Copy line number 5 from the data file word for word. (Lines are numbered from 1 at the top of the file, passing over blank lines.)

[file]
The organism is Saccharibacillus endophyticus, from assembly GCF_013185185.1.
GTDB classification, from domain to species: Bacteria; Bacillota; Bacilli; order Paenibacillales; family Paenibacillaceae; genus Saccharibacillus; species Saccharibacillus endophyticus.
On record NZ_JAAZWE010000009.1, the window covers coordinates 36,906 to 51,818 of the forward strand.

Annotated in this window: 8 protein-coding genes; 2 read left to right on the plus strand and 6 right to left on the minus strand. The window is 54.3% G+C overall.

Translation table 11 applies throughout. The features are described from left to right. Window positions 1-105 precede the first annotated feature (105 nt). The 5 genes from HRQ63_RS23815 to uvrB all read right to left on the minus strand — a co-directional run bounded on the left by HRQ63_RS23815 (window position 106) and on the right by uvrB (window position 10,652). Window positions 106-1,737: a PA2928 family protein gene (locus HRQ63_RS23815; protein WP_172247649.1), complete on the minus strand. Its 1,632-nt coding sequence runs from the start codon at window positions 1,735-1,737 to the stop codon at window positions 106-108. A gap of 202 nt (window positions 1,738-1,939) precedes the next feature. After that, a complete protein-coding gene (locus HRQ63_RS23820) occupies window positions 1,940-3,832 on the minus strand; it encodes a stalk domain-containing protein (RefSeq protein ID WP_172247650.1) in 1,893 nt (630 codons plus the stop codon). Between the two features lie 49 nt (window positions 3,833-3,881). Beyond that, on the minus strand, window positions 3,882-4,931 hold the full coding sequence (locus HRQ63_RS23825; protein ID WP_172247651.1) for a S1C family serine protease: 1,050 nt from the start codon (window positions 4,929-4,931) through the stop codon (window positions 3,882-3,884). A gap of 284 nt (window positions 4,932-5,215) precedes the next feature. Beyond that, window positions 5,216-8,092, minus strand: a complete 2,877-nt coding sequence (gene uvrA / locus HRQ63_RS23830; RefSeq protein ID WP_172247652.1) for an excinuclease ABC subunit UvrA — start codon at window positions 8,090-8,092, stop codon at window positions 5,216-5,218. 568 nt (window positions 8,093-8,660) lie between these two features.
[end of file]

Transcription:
Translation table 11 applies throughout. The features are described from left to right. Window positions 1-105 precede the first annotated feature (105 nt). The 5 genes from HRQ63_RS23815 to uvrB all read right to left on the minus strand — a co-directional run bounded on the left by HRQ63_RS23815 (window position 106) and on the right by uvrB (window position 10,652). Window positions 106-1,737: a PA2928 family protein gene (locus HRQ63_RS23815; protein WP_172247649.1), complete on the minus strand. Its 1,632-nt coding sequence runs from the start codon at window positions 1,735-1,737 to the stop codon at window positions 106-108. A gap of 202 nt (window positions 1,738-1,939) precedes the next feature. After that, a complete protein-coding gene (locus HRQ63_RS23820) occupies window positions 1,940-3,832 on the minus strand; it encodes a stalk domain-containing protein (RefSeq protein ID WP_172247650.1) in 1,893 nt (630 codons plus the stop codon). Between the two features lie 49 nt (window positions 3,833-3,881). Beyond that, on the minus strand, window positions 3,882-4,931 hold the full coding sequence (locus HRQ63_RS23825; protein ID WP_172247651.1) for a S1C family serine protease: 1,050 nt from the start codon (window positions 4,929-4,931) through the stop codon (window positions 3,882-3,884). A gap of 284 nt (window positions 4,932-5,215) precedes the next feature. Beyond that, window positions 5,216-8,092, minus strand: a complete 2,877-nt coding sequence (gene uvrA / locus HRQ63_RS23830; RefSeq protein ID WP_172247652.1) for an excinuclease ABC subunit UvrA — start codon at window positions 8,090-8,092, stop codon at window positions 5,216-5,218. 568 nt (window positions 8,093-8,660) lie between these two features.